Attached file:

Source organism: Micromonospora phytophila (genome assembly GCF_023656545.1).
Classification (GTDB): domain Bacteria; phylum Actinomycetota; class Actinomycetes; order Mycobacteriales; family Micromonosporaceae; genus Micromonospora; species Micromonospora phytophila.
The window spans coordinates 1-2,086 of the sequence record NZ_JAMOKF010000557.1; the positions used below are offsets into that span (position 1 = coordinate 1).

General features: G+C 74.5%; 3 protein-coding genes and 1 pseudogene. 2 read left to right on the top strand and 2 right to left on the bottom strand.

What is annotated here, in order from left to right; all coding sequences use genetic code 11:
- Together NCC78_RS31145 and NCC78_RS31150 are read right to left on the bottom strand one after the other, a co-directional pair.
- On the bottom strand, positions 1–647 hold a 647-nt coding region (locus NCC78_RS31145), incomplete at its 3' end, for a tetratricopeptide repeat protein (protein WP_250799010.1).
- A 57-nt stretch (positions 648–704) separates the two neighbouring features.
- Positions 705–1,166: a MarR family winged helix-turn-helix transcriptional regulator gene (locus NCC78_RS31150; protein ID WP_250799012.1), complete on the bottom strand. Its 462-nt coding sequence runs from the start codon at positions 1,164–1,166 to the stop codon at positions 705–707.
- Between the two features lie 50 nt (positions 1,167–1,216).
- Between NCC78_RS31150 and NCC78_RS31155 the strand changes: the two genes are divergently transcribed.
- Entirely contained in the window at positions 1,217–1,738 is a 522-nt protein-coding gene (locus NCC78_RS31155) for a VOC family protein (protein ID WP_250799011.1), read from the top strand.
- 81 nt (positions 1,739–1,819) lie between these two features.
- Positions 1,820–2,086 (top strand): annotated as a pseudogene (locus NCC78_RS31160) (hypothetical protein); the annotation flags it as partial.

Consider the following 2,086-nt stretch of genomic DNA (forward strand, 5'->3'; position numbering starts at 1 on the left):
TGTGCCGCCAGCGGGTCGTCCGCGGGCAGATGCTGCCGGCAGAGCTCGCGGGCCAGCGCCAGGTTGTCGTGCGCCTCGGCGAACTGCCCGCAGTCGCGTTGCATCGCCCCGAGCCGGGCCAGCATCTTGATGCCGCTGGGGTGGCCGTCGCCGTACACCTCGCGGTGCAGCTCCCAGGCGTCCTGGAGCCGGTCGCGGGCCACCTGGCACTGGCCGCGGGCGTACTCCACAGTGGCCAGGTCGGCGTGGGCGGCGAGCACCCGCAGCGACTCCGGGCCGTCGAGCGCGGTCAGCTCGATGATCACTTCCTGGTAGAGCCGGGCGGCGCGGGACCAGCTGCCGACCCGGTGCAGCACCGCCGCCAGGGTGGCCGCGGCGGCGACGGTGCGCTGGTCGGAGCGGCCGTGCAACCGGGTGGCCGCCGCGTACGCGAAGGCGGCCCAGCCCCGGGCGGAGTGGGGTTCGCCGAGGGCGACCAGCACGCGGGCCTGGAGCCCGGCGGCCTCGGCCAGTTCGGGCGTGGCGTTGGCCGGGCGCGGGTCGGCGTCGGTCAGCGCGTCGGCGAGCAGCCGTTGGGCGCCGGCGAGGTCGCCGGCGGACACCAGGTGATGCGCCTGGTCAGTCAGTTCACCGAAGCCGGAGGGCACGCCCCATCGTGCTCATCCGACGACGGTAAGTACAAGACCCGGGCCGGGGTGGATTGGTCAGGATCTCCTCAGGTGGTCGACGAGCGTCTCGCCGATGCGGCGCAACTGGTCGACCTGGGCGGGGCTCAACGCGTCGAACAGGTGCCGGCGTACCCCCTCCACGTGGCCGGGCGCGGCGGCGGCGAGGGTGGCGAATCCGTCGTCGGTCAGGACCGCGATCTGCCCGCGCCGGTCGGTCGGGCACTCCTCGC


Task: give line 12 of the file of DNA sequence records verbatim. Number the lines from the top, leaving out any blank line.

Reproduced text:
- Entirely contained in the window at positions 1,217–1,738 is a 522-nt protein-coding gene (locus NCC78_RS31155) for a VOC family protein (protein ID WP_250799011.1), read from the top strand.